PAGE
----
Internet Law

Trump gets bill eliminating immunity for websites posting outside sex-trafficking content

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President Donald Trump is expected to sign a bill passed by the Senate on Wednesday that eliminates immunity for websites hosting third-party content that facilitates prostitution.

The bill amends Section 230 of the Communications Decency Act, which shields websites that host third-party content, report, Ars Technica, the Washington Post, Gizmodo and Slate. It passed the Senate on a 97-2 vote.

The bill allows civil sex-trafficking claims when websites promote or facilitate prostitution. It also creates a new federal offense that prohibits the use of websites with the intent to promote or facilitate prostitution, according to analyses by the U.S. Justice Department and the Recorder. The bill also amends another section of federal anti-trafficking law to ban “knowingly assisting, supporting, or facilitating” sex trafficking. State prosecutions would also be authorized.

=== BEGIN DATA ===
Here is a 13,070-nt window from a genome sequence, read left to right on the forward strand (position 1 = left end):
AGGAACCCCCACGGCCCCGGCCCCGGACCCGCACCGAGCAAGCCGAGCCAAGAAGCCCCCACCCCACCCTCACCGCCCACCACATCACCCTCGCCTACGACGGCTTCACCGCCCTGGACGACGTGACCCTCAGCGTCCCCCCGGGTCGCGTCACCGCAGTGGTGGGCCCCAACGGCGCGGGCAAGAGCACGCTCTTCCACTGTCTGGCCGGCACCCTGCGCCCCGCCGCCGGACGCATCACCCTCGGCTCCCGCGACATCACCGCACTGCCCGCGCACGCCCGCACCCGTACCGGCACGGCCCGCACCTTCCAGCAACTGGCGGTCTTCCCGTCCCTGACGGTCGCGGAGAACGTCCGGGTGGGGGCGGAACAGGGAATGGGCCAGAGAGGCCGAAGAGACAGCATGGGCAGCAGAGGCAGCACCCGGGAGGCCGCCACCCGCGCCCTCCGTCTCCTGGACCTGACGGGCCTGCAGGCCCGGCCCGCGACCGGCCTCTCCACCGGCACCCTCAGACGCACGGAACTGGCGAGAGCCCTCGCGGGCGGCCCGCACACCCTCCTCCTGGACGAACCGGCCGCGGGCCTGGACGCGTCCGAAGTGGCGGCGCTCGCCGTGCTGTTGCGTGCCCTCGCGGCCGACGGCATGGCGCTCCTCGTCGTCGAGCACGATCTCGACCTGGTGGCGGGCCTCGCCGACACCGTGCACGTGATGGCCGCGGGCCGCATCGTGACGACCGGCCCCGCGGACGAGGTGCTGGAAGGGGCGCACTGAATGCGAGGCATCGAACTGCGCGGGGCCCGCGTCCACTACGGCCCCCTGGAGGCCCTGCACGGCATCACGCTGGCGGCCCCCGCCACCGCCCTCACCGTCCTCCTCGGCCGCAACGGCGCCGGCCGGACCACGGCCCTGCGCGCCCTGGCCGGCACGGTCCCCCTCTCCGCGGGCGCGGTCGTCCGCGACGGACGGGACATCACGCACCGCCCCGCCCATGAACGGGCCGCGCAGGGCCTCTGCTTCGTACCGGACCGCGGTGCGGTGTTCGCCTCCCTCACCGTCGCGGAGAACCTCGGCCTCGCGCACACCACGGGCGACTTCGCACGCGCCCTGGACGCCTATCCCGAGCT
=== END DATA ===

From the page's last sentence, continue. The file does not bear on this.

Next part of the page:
Violators could be fined or sentenced to up to 25 years in prison, according to Ars Technica.

The bill has been referred to as FOSTA/SESTA because it combines bills known as Allow States and Victims to Fight Online Sex Trafficking Act and the Stop Enabling Sex Traffickers Act.

The bill followed decisions by federal appeals courts in Chicago and Boston that said sex-trafficking victims could not sue because of the Communications Decency Act.

The Electronic Frontier Foundation has argued the bill is so broadly written that it could be used against owners of online platforms who don’t know their sites are being used for sex trafficking. The foundation also expressed concern because the law allows criminal liability for trafficking that took place before the law passed.

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